The list of historic volcanic eruptions in the Mediterranean dating from roughly 1500 B.C. to A.D. 626 of Stothers and Rampino [1983a] is of great usefulness, not only to scientists, but to historians researching the antique and late antique periods. One of the more recent eruptions in the survey is only approximately dated, that of Mount Etna placed sometime within the period 417–425 (this and all remaining dates in this article are A.D.).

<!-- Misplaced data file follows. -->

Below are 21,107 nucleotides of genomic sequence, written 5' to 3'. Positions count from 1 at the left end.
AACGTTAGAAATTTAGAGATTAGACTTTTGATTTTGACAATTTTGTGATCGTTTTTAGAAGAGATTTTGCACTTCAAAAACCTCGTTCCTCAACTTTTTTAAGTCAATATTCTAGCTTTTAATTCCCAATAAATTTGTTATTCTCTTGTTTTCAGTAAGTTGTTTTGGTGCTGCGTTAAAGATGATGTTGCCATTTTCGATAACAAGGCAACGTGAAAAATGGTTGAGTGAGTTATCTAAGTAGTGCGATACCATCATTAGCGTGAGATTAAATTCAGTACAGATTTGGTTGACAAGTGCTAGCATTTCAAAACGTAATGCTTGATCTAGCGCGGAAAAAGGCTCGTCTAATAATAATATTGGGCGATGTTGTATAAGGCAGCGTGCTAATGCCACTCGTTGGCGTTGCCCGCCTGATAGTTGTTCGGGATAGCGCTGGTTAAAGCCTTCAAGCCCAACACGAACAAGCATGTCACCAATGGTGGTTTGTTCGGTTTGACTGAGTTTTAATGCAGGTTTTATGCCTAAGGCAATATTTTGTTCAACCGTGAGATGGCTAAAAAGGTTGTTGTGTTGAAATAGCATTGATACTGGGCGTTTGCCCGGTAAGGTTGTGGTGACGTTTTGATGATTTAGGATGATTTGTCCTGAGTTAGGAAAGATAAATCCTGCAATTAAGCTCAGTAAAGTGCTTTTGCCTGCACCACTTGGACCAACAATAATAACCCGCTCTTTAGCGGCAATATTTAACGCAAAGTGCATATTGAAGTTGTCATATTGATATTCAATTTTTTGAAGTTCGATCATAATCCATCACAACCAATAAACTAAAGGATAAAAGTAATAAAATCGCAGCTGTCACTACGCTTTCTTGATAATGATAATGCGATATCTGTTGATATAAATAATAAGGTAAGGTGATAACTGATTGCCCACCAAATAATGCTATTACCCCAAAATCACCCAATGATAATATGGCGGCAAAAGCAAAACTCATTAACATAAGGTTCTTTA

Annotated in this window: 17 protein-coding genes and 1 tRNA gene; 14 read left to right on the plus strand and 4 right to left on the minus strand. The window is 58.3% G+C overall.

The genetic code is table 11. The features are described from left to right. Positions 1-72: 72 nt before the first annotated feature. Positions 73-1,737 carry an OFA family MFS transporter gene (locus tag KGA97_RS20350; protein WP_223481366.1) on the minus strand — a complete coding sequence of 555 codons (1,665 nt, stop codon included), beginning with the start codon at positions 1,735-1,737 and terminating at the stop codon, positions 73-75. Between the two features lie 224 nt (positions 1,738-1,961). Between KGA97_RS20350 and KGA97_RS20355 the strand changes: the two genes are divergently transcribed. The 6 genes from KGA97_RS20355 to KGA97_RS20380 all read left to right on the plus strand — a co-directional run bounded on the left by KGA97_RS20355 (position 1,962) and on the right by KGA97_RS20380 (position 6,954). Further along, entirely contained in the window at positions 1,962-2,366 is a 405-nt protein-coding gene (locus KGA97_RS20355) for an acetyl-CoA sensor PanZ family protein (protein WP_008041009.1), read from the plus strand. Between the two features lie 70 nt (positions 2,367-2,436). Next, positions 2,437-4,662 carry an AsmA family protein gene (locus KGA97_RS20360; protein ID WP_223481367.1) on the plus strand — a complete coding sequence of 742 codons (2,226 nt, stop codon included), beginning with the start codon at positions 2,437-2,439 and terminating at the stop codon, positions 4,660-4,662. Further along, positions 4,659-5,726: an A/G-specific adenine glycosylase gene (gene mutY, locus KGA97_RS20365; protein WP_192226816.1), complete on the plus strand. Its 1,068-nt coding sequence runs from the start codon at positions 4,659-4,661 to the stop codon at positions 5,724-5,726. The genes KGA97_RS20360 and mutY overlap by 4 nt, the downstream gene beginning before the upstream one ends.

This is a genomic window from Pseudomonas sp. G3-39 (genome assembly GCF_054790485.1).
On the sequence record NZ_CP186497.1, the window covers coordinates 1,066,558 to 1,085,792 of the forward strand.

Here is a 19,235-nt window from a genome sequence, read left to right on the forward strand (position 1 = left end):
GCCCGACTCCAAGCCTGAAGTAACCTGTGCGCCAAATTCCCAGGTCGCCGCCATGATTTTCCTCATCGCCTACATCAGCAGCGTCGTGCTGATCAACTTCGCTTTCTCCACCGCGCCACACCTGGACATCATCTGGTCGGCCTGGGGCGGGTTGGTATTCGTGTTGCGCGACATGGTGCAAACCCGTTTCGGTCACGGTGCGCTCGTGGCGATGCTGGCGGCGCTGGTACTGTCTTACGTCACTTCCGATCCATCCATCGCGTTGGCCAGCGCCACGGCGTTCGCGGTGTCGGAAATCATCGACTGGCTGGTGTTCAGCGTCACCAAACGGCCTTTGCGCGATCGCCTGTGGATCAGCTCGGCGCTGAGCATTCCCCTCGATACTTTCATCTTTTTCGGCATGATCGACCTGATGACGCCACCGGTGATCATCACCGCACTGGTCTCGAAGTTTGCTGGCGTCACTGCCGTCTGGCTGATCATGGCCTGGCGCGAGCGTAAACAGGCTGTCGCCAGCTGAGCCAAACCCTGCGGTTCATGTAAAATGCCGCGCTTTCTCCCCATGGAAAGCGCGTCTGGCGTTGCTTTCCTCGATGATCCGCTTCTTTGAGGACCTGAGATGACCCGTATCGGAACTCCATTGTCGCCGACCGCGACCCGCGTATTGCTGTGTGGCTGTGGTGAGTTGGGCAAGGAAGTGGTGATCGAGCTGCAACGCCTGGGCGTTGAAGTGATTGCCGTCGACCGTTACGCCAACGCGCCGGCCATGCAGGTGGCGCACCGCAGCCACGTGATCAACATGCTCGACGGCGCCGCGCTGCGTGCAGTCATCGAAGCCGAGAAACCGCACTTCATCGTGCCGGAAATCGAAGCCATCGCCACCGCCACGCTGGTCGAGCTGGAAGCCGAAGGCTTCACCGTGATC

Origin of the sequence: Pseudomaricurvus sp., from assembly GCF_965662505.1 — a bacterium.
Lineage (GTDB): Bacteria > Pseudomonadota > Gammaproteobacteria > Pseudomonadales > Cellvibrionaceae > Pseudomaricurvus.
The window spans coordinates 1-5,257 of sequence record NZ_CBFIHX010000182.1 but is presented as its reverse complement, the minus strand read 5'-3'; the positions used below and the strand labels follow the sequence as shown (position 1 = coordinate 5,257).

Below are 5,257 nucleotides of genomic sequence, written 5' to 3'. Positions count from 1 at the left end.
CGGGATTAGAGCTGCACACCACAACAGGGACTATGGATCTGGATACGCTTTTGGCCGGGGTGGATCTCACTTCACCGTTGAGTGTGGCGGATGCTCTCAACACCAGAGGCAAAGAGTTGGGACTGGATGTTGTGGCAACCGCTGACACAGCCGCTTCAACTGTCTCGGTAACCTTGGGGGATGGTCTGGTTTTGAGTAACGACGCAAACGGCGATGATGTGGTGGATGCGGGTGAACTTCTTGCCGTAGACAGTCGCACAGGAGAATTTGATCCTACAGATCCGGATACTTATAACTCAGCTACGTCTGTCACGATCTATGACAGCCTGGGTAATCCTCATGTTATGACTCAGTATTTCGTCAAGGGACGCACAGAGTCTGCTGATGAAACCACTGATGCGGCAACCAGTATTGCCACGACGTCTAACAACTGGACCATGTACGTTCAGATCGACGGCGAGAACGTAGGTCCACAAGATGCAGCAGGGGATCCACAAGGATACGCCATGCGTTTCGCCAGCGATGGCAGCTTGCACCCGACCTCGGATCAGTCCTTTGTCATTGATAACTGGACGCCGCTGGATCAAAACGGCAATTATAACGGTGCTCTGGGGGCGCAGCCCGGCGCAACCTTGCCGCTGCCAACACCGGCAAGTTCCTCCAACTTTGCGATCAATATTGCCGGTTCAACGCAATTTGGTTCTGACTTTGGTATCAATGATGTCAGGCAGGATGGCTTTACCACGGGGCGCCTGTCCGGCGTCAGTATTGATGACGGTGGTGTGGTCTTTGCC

The reason for the approximate nature of this dating was that the only known reference to the eruption at the time of the survey was a fragment of Olympiodorus's History quoted by Photius. The fragment alludes to an eruption of Mount Etna following the destruction of a pagan guardian statue by the Christian steward of the Sicilian estates of Placidia and Constantius [Gordon, 1961, p. 35].
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